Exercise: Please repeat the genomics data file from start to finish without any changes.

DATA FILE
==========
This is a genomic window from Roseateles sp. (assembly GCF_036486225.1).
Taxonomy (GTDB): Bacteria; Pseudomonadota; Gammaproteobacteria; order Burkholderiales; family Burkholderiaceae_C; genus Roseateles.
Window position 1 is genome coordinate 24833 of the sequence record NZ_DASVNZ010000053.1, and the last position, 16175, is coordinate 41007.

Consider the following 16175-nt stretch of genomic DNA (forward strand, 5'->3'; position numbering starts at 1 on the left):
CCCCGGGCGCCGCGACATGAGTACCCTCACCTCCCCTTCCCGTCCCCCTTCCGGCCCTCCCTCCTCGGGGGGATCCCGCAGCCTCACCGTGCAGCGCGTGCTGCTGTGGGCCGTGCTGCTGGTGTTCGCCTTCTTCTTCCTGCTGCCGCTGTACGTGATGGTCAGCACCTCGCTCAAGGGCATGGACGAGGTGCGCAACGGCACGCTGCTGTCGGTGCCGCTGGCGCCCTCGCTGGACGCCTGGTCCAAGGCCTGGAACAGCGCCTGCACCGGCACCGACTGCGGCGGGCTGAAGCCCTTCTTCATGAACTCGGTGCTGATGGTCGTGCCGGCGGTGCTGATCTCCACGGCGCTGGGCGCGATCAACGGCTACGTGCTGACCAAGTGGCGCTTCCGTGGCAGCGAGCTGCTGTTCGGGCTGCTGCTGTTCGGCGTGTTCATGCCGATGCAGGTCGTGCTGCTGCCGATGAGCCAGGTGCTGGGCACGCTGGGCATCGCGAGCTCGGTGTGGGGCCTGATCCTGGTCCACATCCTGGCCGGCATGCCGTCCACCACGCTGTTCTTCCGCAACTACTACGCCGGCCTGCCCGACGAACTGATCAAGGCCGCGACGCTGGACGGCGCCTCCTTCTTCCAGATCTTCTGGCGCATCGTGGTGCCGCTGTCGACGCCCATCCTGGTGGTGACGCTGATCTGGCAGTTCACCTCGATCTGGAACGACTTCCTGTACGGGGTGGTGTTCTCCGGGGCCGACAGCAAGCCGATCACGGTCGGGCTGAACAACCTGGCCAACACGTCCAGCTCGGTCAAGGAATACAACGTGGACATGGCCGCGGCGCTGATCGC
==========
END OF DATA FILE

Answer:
This is a genomic window from Roseateles sp. (assembly GCF_036486225.1).
Taxonomy (GTDB): Bacteria; Pseudomonadota; Gammaproteobacteria; order Burkholderiales; family Burkholderiaceae_C; genus Roseateles.
Window position 1 is genome coordinate 24833 of the sequence record NZ_DASVNZ010000053.1, and the last position, 16175, is coordinate 41007.

Consider the following 16175-nt stretch of genomic DNA (forward strand, 5'->3'; position numbering starts at 1 on the left):
CCCCGGGCGCCGCGACATGAGTACCCTCACCTCCCCTTCCCGTCCCCCTTCCGGCCCTCCCTCCTCGGGGGGATCCCGCAGCCTCACCGTGCAGCGCGTGCTGCTGTGGGCCGTGCTGCTGGTGTTCGCCTTCTTCTTCCTGCTGCCGCTGTACGTGATGGTCAGCACCTCGCTCAAGGGCATGGACGAGGTGCGCAACGGCACGCTGCTGTCGGTGCCGCTGGCGCCCTCGCTGGACGCCTGGTCCAAGGCCTGGAACAGCGCCTGCACCGGCACCGACTGCGGCGGGCTGAAGCCCTTCTTCATGAACTCGGTGCTGATGGTCGTGCCGGCGGTGCTGATCTCCACGGCGCTGGGCGCGATCAACGGCTACGTGCTGACCAAGTGGCGCTTCCGTGGCAGCGAGCTGCTGTTCGGGCTGCTGCTGTTCGGCGTGTTCATGCCGATGCAGGTCGTGCTGCTGCCGATGAGCCAGGTGCTGGGCACGCTGGGCATCGCGAGCTCGGTGTGGGGCCTGATCCTGGTCCACATCCTGGCCGGCATGCCGTCCACCACGCTGTTCTTCCGCAACTACTACGCCGGCCTGCCCGACGAACTGATCAAGGCCGCGACGCTGGACGGCGCCTCCTTCTTCCAGATCTTCTGGCGCATCGTGGTGCCGCTGTCGACGCCCATCCTGGTGGTGACGCTGATCTGGCAGTTCACCTCGATCTGGAACGACTTCCTGTACGGGGTGGTGTTCTCCGGGGCCGACAGCAAGCCGATCACGGTCGGGCTGAACAACCTGGCCAACACGTCCAGCTCGGTCAAGGAATACAACGTGGACATGGCCGCGGCGCTGATCGC